Philippines says has 'no capacity' to resettle asylum seekers

  • World
  • Tuesday, 27 Oct 2015

Residents displaced by fighting cross a makeshift foot bridge in Mamasapano, Maguindanao in southern Philippines March 31, 2015. REUTERS/Ezra Acayan

MANILA (Reuters) - President Benigno Aquino on Tuesday said the Philippines had "no capacity" to permanently relocate asylum seekers now being held in Australian detention camps on remote, impoverished South Pacific islands.

Hundreds of boat people seeking asylum in Australia have been placed in detention camps on Manus island in Papua New Guinea and on the tiny island of Nauru.

"We would want to assist but there are limitations as to how far we can assist," Aquino told reporters in Manila, saying his government was "challenged to meet the needs of its own people right now".

Canberra and Manila have held talks about resettling some of the refugees in the Philippines after a similar deal with Cambodia struggled to get off the ground.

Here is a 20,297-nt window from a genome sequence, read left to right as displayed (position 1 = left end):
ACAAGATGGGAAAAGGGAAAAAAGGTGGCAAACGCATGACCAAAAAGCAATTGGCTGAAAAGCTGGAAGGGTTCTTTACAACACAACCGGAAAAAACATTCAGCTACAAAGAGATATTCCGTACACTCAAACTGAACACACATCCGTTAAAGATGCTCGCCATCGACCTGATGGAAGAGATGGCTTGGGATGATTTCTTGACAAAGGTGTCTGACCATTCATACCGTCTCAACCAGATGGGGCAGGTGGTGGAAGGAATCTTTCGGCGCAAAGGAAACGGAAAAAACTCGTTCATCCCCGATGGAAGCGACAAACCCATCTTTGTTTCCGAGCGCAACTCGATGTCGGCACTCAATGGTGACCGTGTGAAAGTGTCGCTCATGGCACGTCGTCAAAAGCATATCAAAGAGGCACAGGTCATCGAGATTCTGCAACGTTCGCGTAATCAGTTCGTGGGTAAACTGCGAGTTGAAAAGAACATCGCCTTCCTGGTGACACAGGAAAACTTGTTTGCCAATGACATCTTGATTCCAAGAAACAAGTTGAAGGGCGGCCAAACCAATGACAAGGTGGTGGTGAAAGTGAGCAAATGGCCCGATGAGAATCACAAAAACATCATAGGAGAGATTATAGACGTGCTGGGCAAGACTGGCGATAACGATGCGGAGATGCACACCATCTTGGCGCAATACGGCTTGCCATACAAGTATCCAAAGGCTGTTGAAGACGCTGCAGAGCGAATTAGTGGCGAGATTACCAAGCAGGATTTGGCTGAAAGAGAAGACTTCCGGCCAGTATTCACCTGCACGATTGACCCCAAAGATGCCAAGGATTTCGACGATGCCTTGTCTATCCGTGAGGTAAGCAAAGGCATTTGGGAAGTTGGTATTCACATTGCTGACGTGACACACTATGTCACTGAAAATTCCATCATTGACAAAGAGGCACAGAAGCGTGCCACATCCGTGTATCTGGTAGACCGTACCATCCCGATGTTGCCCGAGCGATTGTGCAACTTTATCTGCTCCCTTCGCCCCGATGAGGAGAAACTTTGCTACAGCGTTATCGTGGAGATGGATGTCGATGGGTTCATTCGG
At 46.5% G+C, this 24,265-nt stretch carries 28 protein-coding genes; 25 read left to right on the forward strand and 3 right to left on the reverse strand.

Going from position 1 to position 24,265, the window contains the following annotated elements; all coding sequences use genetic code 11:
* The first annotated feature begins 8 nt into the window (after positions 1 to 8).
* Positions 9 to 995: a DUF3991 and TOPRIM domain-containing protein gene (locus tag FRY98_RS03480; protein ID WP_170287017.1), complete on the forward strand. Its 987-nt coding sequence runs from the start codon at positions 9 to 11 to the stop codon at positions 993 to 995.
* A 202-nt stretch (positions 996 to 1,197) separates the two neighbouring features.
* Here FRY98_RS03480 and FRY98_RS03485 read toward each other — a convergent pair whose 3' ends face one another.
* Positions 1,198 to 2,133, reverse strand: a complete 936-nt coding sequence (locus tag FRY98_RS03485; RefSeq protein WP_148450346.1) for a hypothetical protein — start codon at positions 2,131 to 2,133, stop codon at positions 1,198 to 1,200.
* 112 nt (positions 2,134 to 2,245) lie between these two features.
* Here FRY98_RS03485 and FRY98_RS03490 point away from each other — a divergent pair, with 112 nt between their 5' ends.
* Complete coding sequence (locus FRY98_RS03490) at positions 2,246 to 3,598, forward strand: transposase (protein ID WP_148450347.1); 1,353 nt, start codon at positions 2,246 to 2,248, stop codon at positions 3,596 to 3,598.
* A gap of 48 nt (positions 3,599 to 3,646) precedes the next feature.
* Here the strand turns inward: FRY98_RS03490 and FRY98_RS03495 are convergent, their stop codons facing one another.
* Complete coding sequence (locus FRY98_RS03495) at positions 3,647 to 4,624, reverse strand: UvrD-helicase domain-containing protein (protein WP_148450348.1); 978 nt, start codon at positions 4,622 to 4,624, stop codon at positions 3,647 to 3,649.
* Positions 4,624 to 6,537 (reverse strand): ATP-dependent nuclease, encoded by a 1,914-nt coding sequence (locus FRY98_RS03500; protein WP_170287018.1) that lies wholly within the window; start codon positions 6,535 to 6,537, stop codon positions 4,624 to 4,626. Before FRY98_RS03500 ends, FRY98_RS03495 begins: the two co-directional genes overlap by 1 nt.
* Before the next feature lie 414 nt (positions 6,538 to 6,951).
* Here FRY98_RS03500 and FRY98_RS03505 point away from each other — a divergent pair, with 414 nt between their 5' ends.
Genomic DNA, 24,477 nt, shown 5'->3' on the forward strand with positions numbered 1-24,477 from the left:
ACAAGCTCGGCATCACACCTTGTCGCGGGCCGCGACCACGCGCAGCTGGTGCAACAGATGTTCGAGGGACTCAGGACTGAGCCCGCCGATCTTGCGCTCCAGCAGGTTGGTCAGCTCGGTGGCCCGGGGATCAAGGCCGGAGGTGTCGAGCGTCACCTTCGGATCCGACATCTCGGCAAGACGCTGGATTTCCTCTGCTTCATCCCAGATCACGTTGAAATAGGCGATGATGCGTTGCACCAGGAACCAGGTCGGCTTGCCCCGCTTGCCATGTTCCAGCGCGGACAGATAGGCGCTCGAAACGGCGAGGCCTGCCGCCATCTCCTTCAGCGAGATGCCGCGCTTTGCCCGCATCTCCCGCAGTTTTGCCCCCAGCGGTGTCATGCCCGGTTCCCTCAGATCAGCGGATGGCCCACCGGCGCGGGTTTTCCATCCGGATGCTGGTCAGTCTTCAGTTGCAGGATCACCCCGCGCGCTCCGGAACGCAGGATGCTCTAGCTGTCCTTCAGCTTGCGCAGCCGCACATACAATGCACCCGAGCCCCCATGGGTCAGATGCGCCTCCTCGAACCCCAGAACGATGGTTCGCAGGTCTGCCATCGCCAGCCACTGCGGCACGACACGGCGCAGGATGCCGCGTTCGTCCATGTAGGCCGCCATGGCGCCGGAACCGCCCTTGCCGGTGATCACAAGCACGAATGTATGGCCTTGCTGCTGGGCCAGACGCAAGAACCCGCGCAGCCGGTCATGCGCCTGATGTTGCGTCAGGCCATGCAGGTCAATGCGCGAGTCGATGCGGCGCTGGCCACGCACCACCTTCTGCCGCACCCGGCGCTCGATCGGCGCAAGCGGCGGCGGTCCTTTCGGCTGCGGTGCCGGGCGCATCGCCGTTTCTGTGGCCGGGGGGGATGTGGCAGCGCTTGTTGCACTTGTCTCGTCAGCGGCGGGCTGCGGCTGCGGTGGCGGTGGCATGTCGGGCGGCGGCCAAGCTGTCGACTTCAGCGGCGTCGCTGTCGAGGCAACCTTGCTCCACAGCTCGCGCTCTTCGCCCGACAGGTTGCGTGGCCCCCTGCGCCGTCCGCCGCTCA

Human rights groups criticised the Aquino government for entering into talks with Australia when thousands of Filipinos displaced by Typhoon Haiyan in 2013 were still without homes.

"And this proposed agreement is not one of a transitory nature, it's not one of just being a transit point but actually relocating these people here," Aquino said. "And we are not in a capacity at this point of time to afford permanent residency to these people."

Australia had offered $150 million spread over five years in exchange for permanent relocation of some refugees. A similar deal was struck with Cambodia, but only four asylum seekers were resettled before the deal was stopped.

Since 2012, people on boats attempting to reach Australia have been turned back or taken to camps in Nauru, where there have been reports of assaults and systemic child abuse, or Papua New Guinea, where Canberra has set up processing centres.

From the late 1970s until late 1980s, the Philippines helped provide transit to thousands of Vietnamese, Laotians and Cambodians who escaped by boat to seek permanent homes in the United States and elsewhere in the West.

(Reporting by Manuel Mogato; Editing by Nick Macfie)

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